When we closed on the 357-acre Yellow Mountain Gateway tract in Avery County, we preserved more than unspoiled streams, wildlife habitat, and working lands. We opened a way for future generations to connect with the rich history of Avery County.
The Yellow Mountain Gateway is one of those rare treasured jewels — a large contiguous swath of mountain land handed down generation after generation. Rather than risk it being subdivided in the future, eight heirs of the Vance & Odom families came together to sell the tract to SAHC, ensuring that it will remain protected forever.
“The view of the two ‘spears’ that form Spear Tops mountain as you drive south on
US Highway 19 E from Plumtree to Spear is as iconic a mountain view as you can imagine,” said landowner Risa Larsen. “The Vance and Odom families are pleased to know that with the sale of our family farm to the Southern Appalachian Highlands Conservancy that view will never change. Ancestors of the family actually lived on the farm in the late 1800s, and subsequently our families have enjoyed decades of picnics and hikes on the farm. The multiple creeks that run through the property provided a cool spot in the heat of the summer and lovely waterfalls of various heights as theyrun down to join the North Toe River.”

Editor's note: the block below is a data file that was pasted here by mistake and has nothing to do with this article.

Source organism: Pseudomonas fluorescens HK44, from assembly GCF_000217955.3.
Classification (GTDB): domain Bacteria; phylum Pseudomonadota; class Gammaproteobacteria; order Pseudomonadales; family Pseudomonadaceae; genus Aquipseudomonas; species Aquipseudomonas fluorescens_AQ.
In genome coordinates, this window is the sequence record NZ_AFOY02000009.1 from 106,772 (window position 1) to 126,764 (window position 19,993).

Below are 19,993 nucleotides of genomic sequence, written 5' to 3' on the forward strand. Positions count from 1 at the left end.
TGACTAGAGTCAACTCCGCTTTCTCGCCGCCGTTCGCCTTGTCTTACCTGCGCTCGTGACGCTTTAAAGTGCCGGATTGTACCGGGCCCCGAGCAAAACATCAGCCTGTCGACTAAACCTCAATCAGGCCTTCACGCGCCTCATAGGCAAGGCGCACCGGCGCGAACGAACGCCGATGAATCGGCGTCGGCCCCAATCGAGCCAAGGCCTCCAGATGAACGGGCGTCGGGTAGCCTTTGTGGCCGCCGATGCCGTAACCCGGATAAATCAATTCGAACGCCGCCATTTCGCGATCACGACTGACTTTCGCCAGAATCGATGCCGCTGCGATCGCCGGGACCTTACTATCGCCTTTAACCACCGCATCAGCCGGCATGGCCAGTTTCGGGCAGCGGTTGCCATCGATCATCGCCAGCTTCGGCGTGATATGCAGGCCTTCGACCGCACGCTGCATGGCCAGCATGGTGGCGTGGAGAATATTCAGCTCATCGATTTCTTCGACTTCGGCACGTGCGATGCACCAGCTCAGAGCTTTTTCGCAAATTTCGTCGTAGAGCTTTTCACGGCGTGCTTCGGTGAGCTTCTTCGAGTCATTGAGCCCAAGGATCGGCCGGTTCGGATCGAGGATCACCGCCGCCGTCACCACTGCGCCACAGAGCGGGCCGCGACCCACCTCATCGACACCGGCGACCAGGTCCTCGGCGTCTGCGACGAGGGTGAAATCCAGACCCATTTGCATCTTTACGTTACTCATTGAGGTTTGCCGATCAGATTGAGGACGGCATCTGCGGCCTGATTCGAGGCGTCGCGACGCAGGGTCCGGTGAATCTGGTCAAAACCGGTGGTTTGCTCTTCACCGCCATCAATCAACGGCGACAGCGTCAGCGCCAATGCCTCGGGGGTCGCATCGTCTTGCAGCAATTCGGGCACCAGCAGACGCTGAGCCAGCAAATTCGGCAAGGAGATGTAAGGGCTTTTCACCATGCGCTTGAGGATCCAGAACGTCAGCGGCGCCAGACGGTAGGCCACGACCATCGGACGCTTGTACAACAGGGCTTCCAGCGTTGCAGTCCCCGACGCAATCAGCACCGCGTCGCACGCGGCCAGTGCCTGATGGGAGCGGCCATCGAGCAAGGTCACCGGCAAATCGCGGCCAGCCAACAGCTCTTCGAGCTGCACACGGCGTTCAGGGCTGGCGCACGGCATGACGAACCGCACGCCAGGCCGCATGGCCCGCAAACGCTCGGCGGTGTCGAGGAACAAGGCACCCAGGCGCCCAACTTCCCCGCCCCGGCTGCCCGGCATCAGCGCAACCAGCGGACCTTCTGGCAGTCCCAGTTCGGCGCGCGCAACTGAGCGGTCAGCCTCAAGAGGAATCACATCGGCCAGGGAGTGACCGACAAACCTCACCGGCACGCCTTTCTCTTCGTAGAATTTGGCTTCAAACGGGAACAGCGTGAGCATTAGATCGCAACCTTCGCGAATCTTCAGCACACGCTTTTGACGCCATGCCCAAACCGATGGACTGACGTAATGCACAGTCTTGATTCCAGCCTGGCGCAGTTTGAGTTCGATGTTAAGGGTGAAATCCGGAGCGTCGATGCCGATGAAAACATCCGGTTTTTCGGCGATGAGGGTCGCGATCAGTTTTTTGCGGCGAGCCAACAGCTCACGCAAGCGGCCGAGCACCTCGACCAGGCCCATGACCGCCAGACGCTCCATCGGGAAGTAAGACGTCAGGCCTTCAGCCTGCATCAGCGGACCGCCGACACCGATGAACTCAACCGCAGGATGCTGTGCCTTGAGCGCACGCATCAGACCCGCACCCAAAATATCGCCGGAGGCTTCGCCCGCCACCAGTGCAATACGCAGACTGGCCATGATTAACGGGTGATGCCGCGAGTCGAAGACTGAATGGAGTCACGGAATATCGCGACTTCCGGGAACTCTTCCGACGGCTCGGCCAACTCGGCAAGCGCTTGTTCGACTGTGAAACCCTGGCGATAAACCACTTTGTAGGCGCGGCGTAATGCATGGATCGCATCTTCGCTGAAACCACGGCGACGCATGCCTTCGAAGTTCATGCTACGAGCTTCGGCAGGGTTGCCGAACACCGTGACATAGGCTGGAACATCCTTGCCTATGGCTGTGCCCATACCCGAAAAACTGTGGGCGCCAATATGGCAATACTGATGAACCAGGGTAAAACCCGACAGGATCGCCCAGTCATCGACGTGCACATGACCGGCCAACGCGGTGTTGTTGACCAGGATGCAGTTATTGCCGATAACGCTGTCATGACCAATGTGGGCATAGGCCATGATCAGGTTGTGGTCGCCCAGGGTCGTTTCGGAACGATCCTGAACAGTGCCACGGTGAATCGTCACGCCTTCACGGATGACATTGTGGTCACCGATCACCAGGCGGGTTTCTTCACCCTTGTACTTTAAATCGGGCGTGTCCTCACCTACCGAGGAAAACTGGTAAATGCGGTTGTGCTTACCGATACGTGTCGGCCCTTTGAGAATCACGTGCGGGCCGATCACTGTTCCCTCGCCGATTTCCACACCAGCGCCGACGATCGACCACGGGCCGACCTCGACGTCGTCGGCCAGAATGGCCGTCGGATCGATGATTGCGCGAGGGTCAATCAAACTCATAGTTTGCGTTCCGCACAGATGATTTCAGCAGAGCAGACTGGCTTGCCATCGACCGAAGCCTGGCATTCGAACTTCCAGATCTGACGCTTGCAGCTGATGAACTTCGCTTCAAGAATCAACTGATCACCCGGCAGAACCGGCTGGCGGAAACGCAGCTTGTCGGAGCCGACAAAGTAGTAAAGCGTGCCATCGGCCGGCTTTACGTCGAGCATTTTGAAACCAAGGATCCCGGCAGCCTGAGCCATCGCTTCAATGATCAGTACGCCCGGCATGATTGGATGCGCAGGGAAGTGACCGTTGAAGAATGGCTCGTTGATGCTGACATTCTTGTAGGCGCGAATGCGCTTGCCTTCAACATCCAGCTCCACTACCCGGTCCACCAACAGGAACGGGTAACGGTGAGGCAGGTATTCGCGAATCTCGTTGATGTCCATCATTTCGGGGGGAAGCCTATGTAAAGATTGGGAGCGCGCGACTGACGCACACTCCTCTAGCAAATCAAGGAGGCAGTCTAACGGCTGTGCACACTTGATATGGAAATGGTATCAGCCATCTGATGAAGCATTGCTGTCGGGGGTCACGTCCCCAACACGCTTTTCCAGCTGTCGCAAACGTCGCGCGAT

Known as ‘Spear Farm’ by the family, the newly protected tract is situated in the center of the Yellow Mountain State Natural Area and can potentially provide public access to the state natural area in the future. The tract rises to 4700 ft on Spear Tops Mountain and also includes a lower pasture that fronts on Hwy 19 E. SAHC protected two adjoining tracts in 2011 and 2012, and this new conservation success completes our protection of the iconic Spear Tops Mountain.
The property is crossed by a main branch of Justice Creek and several smaller tributaries. The quality of clean headwater stream sources in the North Toe watershed made this tract a conservation priority for clean water.
Working agricultural lands on the recently protected tract include winter pastures for cattle herds that graze at Big Yellow Mountain in the summer. Preserving this land and allowing their winter grazing grounds to remain intact supports our commitment to management of the grassy balds in the Roan. SAHC plans to hold the tract with the intent to transfer it to North Carolina when state funds become available.